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Flying foxes monitored in Stanthorpe

Southern Downs Regional Council is continuing to monitor a colony of flying foxes located in Stanthorpe.

Southern Downs Regional Council’s Director Planning, Environment and Corporate Services, Mr Ken Harris said a Council Officer has inspected an area in Stanthorpe where the flying foxes are currently roosting.

“The animals appear to be grey-headed flying foxes and it appears that there are several hundred roosting at a site on the edge of town.

“Council has previously taken advice from the Department of Environment and Heritage Protection (DEHP) regarding flying fox roosts,” he said.

Grey-headed flying foxes can be unpredictable in terms of how long they will roost in any particular location. Red flying foxes will often move on after about eight weeks, and usually eat blossoms, whereas Grey-headed flying foxes may move on at any time and will tend to eat fruit.

“However, it’s important for the public to note that, like all flying foxes, Greys are a protected native animal,” said Mr Harris.

“Greys are listed under the Commonwealth’s Environment Protection and Biodiversity Conservation Act 1999, as well as protected under Queensland’s Nature Conservation Act 1992, and there are heavy penalties imposed by both the State and Federal governments for harming animals or disturbing roosts.”

Primary producers, and in particular fruit growers, that are concerned about damage being sustained to their crops by flying foxes, can apply to the DEHP for a Damage Mitigation Permit to undertake lethal control on their properties. Growers should contact the Department direct for information about such permits.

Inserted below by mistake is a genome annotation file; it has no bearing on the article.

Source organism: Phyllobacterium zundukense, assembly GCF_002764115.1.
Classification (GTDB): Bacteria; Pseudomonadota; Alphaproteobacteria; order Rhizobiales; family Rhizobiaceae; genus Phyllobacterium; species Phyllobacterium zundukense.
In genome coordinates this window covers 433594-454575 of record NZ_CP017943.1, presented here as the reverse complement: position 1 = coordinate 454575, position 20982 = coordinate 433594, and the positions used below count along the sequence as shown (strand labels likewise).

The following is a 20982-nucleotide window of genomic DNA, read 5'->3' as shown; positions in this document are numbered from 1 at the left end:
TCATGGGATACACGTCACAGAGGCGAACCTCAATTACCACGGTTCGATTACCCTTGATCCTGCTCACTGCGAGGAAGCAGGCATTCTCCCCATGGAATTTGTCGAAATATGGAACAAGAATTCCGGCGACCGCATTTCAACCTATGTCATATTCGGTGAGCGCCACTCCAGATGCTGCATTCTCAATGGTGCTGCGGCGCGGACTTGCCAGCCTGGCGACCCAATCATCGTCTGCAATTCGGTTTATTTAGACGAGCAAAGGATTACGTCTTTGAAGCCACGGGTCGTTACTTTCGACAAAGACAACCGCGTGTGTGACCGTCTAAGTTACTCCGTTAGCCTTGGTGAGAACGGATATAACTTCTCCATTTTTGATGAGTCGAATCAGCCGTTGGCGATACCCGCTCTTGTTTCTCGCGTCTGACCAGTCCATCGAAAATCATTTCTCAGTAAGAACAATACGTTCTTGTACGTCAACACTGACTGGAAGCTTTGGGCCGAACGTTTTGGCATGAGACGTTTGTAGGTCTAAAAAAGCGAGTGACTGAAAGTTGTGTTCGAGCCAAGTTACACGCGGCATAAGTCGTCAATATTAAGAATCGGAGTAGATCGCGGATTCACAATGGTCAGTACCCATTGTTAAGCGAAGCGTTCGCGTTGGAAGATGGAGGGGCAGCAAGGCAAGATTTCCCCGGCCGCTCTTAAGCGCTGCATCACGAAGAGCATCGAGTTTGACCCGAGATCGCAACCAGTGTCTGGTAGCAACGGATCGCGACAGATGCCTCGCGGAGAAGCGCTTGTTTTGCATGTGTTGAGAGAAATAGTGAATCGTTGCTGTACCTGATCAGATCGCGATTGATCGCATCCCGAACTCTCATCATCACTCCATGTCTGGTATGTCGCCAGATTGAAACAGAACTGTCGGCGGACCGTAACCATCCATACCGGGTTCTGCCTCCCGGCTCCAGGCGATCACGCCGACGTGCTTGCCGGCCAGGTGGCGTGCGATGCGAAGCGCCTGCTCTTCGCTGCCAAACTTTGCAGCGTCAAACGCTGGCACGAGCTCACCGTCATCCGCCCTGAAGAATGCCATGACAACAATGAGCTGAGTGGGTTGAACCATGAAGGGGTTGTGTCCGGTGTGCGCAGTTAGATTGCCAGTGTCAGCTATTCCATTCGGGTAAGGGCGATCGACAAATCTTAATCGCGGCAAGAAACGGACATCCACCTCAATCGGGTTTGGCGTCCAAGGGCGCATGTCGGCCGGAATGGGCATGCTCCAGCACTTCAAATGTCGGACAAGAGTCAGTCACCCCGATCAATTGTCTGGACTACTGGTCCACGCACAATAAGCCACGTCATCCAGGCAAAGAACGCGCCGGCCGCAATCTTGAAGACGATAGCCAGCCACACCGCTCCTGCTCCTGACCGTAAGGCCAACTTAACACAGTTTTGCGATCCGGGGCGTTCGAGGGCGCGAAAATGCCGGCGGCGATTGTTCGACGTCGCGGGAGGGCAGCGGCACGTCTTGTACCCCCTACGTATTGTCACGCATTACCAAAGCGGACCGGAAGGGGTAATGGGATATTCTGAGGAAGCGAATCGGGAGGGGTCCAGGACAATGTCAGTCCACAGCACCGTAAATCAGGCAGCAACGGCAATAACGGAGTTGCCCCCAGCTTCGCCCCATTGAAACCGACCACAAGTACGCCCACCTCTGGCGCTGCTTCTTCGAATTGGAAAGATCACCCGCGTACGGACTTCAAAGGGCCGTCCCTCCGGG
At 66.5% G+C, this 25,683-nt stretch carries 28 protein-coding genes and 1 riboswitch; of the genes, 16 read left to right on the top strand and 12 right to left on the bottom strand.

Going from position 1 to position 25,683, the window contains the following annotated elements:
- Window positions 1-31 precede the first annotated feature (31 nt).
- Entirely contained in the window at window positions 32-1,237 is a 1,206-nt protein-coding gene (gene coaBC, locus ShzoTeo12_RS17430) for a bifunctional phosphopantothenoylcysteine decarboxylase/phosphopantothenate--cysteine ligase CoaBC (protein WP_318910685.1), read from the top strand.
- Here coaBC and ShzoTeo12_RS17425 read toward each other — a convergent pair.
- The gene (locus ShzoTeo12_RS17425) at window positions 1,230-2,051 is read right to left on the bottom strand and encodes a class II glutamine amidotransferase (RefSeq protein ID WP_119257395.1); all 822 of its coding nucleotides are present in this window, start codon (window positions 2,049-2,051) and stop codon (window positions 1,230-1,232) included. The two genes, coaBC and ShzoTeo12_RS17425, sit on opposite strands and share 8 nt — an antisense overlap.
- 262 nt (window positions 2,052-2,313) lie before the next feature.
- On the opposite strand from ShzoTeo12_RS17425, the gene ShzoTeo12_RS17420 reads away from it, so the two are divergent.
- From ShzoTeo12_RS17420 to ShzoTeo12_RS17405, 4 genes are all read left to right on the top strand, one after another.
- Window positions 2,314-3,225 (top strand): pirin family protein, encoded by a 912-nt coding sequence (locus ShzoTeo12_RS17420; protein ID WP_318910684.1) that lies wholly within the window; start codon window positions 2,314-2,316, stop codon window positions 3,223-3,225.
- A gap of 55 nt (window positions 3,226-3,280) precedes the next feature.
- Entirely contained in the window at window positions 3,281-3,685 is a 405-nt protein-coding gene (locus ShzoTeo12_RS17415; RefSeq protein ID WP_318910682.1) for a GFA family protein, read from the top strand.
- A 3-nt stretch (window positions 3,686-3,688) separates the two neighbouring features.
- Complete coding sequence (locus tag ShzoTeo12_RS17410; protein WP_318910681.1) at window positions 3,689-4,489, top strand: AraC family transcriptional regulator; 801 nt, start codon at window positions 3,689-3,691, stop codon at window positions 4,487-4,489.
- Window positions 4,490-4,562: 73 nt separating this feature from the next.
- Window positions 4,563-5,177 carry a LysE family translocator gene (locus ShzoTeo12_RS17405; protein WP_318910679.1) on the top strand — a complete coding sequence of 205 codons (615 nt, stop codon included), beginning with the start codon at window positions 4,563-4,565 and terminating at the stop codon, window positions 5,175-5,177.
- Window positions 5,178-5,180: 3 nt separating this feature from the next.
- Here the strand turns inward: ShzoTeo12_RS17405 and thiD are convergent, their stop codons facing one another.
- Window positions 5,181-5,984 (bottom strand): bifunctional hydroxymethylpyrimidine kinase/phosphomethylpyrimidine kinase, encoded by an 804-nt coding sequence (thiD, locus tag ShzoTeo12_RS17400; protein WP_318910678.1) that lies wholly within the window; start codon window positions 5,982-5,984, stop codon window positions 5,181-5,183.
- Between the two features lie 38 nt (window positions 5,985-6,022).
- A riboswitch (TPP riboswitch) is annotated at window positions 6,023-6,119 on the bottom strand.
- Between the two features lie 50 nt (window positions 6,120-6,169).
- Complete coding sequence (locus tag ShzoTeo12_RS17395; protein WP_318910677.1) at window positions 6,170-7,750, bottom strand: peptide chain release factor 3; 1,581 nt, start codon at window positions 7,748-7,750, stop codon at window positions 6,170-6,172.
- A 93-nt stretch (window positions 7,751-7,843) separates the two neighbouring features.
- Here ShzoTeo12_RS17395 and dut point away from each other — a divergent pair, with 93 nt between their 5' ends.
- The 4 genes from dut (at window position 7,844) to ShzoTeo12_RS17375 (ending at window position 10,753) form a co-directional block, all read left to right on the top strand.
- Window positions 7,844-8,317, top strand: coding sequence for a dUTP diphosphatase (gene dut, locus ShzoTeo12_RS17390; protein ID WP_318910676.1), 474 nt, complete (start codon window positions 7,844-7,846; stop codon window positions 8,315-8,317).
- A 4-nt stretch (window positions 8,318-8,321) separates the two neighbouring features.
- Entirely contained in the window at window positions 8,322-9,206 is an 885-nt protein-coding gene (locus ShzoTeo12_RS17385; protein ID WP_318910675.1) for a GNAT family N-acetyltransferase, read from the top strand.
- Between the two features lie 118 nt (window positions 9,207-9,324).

Council will continue to monitor the flying foxes but, at this stage, is not considering attempting to move the colonies on. Such action will not necessarily mitigate damage the animals are causing as they can travel long distances from roosts to food sources.

Mr Harris pointed out that a very small percentage of flying foxes carry the Lyssavirus.

“Bats and flying foxes may carry bacteria and viruses, such as Australian Bat Lyssavirus, which can be harmful to humans. The risk of infection is low, but people should avoid handling these animals.

“Council certainly urges all residents, including children, not to handle sick, injured or orphaned flying foxes.

“If you find a sick, injured or orphaned flying fox or bat, do not touch it. Contact the RSPCA (1300 ANIMAL or 1300 264 625) or your local wildlife care group/rescuer/carer or the DEHP (1300 130 372) for assistance,” said Mr Harris.

The DEHP’s website does note that Flying-foxes are hosts for Hendra virus, which occasionally spills over from the flying-fox population into horses. Mr Harris highlighted the DEHP’s advice, “As a precautionary measure, horse owners should not feed or water horses beneath trees where flying foxes roost or visit regularly.”

“Further, the advice is that if horse owners know that there are bats or flying foxes in their area, they should contact their veterinarian immediately if any of their horses become ill with fever, respiratory problems, colic or neurological signs like loss of vision or loss of balance,” emphasised Mr Harris.

For further information about flying foxes visit Council’s website: or visit DEHP’s website: for more information about flying foxes, permits and Hendra virus.

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